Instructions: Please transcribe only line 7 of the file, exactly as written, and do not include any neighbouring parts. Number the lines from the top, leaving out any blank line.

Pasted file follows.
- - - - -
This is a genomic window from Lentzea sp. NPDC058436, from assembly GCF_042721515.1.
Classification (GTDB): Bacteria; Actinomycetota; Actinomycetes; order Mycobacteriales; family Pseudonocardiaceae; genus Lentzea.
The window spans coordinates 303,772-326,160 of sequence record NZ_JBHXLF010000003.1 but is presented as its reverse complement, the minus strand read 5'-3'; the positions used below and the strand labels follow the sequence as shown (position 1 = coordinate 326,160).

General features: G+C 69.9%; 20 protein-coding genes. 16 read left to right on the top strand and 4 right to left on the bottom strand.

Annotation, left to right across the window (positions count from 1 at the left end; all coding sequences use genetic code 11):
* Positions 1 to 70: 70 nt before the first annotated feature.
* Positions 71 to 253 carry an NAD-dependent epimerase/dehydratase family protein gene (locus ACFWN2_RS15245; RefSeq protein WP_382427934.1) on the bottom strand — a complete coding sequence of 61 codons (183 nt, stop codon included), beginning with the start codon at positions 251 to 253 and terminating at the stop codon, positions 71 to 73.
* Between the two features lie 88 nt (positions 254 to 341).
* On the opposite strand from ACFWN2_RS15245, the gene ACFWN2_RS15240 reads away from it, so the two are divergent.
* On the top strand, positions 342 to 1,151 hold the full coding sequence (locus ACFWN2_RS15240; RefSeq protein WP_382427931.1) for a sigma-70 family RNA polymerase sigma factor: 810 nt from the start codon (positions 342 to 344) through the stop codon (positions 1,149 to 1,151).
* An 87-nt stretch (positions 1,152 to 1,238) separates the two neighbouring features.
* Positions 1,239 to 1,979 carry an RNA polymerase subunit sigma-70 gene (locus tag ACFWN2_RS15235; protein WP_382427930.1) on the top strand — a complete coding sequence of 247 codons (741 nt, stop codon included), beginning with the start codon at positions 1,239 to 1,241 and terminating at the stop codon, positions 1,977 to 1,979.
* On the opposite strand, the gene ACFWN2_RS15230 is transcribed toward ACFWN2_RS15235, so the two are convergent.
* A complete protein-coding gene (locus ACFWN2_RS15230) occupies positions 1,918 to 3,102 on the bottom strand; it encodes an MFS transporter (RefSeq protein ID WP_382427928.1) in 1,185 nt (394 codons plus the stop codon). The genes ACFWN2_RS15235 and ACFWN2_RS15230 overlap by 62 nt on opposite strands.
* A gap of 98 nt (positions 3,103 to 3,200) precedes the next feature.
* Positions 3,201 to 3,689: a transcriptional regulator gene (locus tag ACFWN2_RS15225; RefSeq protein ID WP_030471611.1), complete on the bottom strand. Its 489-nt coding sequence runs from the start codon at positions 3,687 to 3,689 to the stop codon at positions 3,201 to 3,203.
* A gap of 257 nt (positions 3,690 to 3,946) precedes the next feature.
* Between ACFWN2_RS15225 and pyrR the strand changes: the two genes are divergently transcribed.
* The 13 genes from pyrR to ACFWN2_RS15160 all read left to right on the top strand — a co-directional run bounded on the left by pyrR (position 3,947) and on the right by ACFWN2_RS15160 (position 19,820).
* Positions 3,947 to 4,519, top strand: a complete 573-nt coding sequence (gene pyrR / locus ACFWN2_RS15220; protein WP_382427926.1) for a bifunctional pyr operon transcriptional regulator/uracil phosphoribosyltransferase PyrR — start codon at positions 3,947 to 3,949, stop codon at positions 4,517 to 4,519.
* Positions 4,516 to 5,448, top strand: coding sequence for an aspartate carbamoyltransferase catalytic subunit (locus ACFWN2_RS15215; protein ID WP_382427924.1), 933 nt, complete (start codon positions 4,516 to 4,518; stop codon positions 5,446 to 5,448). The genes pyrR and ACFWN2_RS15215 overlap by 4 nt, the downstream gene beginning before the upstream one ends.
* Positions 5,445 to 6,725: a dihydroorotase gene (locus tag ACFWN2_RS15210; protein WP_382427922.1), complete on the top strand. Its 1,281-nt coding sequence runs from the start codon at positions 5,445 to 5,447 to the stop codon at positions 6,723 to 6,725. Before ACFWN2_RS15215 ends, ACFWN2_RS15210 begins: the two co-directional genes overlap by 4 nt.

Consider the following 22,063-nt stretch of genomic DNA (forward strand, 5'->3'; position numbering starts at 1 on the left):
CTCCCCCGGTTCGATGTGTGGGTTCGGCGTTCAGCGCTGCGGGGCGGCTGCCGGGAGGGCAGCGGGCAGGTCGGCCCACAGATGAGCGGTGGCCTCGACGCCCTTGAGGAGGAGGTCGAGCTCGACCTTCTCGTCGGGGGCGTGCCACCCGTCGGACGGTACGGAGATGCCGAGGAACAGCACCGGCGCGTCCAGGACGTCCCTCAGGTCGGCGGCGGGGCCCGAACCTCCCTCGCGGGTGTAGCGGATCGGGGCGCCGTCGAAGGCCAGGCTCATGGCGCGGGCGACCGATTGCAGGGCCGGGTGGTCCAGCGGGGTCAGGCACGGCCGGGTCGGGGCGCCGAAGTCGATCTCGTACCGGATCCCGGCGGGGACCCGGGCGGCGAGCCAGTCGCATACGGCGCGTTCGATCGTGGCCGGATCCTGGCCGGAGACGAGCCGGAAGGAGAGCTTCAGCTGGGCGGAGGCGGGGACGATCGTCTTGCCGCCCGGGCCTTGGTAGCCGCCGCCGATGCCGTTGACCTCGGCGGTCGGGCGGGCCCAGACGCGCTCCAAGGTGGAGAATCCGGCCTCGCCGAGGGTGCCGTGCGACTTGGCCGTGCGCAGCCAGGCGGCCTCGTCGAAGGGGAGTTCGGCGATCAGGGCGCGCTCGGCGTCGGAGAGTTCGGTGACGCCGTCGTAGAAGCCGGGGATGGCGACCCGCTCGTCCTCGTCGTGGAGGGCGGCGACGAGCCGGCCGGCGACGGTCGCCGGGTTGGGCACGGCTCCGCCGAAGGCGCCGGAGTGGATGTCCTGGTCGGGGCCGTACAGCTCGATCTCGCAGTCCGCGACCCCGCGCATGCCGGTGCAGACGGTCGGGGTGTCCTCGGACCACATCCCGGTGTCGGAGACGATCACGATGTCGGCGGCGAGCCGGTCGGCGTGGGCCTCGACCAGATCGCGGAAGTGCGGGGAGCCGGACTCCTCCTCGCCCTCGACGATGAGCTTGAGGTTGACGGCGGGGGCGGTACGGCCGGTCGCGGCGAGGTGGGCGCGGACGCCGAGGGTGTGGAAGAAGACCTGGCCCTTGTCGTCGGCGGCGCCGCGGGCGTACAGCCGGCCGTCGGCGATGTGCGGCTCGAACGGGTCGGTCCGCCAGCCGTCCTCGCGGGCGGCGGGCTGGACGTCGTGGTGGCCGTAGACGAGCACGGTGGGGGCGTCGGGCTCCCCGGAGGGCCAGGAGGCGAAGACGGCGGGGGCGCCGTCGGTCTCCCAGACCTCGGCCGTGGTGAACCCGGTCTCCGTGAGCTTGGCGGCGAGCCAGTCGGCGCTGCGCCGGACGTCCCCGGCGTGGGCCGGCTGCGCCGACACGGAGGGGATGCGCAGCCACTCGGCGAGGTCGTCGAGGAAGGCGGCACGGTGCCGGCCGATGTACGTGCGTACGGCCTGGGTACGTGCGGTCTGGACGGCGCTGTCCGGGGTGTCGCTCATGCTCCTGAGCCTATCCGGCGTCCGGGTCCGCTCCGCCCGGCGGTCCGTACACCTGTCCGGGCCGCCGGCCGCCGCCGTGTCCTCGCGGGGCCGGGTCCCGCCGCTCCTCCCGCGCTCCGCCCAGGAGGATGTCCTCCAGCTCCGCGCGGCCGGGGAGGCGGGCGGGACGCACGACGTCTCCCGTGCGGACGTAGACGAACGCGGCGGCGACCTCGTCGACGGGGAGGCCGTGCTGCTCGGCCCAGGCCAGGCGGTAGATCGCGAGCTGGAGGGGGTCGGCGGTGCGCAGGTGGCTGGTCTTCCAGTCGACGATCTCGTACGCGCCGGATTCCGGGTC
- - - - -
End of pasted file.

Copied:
* Positions 71 to 253 carry an NAD-dependent epimerase/dehydratase family protein gene (locus ACFWN2_RS15245; RefSeq protein WP_382427934.1) on the bottom strand — a complete coding sequence of 61 codons (183 nt, stop codon included), beginning with the start codon at positions 251 to 253 and terminating at the stop codon, positions 71 to 73.